Oil Refining Margins Are Sounding the Alarm, Again

Oil Refining Margins Are Sounding the Alarm, Again

Almost unnoticed, oil refining margins have once again exploded, and that’s a problem for consumers.

The price of crude matters for Saudi Arabia, Russia and other producers. It also matters for oil refiners. But what matters for consumers is the cost of refined products. And higher refining margins mean gasoline, diesel, jet fuel and other petroleum products are becoming dearer.

Oil refineries are complex machines, capable of processing multiple streams of crude into dozens of different petroleum products.

For simplicity’s sake, the industry measures refining margins using a rough calculation called the “3-2-1 crack spread”: for every three barrels of crude oil the refinery processes, it makes two barrels of gasoline and one barrel of distillates like diesel and jet fuel.

On Tuesday, the WTI 3-2-1 crack spread touched a three-month high of $42 a barrel.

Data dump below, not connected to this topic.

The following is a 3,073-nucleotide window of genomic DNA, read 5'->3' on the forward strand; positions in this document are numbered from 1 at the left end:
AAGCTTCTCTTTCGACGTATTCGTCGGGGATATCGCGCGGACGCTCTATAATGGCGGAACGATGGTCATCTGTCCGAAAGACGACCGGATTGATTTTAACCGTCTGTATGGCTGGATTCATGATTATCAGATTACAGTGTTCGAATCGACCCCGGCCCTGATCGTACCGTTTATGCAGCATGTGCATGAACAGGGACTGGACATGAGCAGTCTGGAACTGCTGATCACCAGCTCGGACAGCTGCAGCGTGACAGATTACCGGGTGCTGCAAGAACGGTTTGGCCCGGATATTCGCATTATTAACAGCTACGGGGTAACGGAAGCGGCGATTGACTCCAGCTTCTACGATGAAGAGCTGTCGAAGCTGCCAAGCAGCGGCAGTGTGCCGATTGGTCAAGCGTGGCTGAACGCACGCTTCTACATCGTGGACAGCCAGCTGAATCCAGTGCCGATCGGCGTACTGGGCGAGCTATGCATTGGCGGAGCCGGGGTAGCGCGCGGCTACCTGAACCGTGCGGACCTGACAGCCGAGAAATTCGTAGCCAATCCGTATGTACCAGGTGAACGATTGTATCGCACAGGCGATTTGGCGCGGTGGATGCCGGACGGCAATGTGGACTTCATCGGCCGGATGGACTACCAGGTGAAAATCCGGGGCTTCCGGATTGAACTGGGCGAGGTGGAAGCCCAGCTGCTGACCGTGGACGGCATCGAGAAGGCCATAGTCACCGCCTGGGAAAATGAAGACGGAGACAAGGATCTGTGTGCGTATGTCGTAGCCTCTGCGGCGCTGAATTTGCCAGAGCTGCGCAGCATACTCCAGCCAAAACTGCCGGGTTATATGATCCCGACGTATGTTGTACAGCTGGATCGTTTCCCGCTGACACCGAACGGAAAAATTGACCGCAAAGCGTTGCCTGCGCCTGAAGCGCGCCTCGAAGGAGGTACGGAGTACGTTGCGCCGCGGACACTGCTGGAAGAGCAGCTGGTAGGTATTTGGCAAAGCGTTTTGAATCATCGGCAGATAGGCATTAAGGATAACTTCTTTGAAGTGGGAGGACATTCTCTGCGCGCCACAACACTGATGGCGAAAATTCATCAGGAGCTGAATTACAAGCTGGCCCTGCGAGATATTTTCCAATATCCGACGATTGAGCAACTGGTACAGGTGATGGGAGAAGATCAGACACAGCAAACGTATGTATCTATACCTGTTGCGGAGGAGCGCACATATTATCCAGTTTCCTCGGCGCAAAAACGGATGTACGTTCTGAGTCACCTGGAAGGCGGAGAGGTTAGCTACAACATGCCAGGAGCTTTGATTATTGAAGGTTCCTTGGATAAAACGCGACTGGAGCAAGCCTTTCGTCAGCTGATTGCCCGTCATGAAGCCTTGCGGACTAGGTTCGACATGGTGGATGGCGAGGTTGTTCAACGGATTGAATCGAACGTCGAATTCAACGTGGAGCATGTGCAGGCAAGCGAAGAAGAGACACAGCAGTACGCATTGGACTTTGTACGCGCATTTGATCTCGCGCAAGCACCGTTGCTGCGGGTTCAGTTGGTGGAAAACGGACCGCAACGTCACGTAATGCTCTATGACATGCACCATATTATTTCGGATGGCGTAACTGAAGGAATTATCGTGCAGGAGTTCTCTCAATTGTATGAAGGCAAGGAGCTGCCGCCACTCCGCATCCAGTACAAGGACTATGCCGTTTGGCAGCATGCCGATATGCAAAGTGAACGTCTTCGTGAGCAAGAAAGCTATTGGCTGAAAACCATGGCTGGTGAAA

If we aren’t hearing the alarm bells it’s because we’re deaf after refining margins reached eye-watering levels in 2022, when the 3-2-1 crack spread briefly surged above $60. But from a historical perspective, current margins are sky-high, as well.

Central banks need to keep an eye on them since they could be leading indicators of higher gasoline and diesel costs — and hence inflation. Take the cost of jet fuel in the wholesale market, for example.

In New York harbor, it changed hands Monday at the equivalent of about $185 a barrel.

From 1985 to 2021, the WTI 3-2-1 crack spread averaged about $10.50 a barrel. Even between 2004 and 2008, during the so-called golden age of refining, the crack spread never surpassed $30.

In more than three decades of data, the crack spread has only traded above its current level for 72 days — all of them in 2022, barring Monday and Tuesday this week.

Four factors explain why refining margins are rising.

Bloomberg by Javier Blas, January 31, 2023